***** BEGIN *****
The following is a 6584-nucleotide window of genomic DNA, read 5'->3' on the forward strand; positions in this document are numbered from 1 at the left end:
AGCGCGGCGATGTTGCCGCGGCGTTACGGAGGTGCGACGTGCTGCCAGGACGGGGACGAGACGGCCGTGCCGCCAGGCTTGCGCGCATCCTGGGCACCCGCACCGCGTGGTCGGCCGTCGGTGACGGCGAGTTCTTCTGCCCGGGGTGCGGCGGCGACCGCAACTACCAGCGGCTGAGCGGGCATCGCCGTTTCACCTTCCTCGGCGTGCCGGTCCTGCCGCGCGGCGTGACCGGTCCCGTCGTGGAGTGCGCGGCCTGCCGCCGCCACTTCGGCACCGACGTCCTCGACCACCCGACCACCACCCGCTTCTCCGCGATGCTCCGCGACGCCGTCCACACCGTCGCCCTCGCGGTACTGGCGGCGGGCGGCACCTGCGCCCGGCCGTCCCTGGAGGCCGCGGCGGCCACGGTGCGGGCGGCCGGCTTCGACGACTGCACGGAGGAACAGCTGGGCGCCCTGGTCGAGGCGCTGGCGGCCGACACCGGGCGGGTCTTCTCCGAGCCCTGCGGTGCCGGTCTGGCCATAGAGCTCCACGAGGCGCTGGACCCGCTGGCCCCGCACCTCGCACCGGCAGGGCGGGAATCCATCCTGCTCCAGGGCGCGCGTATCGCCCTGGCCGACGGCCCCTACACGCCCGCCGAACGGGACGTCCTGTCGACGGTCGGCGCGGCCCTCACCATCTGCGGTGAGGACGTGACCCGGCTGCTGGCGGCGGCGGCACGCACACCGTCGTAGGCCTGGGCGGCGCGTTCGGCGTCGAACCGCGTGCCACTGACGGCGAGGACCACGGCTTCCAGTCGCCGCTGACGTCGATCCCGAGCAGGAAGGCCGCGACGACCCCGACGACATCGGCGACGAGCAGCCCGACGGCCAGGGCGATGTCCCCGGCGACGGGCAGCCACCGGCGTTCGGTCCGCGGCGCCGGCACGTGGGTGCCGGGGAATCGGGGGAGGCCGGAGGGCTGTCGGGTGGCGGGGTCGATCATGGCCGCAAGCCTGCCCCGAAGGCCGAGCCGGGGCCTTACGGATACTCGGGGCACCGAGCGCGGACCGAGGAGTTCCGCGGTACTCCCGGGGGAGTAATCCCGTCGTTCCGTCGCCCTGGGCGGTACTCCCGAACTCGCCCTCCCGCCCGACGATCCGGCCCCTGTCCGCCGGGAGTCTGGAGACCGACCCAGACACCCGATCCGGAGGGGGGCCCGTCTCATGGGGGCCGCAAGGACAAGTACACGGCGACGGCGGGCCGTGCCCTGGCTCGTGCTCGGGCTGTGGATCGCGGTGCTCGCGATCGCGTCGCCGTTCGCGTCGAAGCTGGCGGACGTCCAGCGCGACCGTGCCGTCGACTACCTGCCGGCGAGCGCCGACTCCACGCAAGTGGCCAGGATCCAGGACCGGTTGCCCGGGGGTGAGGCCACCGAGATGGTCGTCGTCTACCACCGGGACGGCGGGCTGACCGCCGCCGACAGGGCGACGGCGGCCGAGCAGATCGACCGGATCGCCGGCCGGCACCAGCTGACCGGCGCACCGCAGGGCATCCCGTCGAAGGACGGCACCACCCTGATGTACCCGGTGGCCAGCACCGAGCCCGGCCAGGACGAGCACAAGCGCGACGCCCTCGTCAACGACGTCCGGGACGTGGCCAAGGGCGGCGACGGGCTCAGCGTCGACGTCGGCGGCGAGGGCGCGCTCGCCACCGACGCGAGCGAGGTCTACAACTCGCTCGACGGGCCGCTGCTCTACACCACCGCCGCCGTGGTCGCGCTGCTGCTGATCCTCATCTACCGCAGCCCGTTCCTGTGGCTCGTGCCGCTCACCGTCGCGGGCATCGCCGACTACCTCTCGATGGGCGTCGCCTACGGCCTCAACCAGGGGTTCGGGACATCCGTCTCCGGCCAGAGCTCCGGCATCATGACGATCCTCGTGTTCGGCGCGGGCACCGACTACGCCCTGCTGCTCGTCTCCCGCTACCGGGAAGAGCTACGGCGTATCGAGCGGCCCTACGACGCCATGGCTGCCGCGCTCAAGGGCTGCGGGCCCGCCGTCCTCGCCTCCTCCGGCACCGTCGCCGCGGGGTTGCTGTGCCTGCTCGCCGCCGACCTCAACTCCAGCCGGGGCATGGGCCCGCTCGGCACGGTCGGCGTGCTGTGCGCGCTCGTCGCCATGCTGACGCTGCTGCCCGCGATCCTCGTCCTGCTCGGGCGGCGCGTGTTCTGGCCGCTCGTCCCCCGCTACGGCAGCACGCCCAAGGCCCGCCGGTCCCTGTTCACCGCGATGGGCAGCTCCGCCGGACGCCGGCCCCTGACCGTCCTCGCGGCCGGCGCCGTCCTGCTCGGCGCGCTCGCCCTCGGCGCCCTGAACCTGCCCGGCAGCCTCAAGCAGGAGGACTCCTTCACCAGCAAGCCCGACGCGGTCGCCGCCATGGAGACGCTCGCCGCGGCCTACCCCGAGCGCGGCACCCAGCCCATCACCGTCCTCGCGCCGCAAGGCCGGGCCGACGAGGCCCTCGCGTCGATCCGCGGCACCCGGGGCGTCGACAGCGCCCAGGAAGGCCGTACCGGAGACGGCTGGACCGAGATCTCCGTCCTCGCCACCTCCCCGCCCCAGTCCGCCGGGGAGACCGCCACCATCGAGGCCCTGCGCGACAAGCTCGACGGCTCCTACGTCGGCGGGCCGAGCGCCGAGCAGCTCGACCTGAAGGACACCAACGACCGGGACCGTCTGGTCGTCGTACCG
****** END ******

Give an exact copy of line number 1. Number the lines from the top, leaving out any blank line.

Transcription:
The following is a 6584-nucleotide window of genomic DNA, read 5'->3' on the forward strand; positions in this document are numbered from 1 at the left end: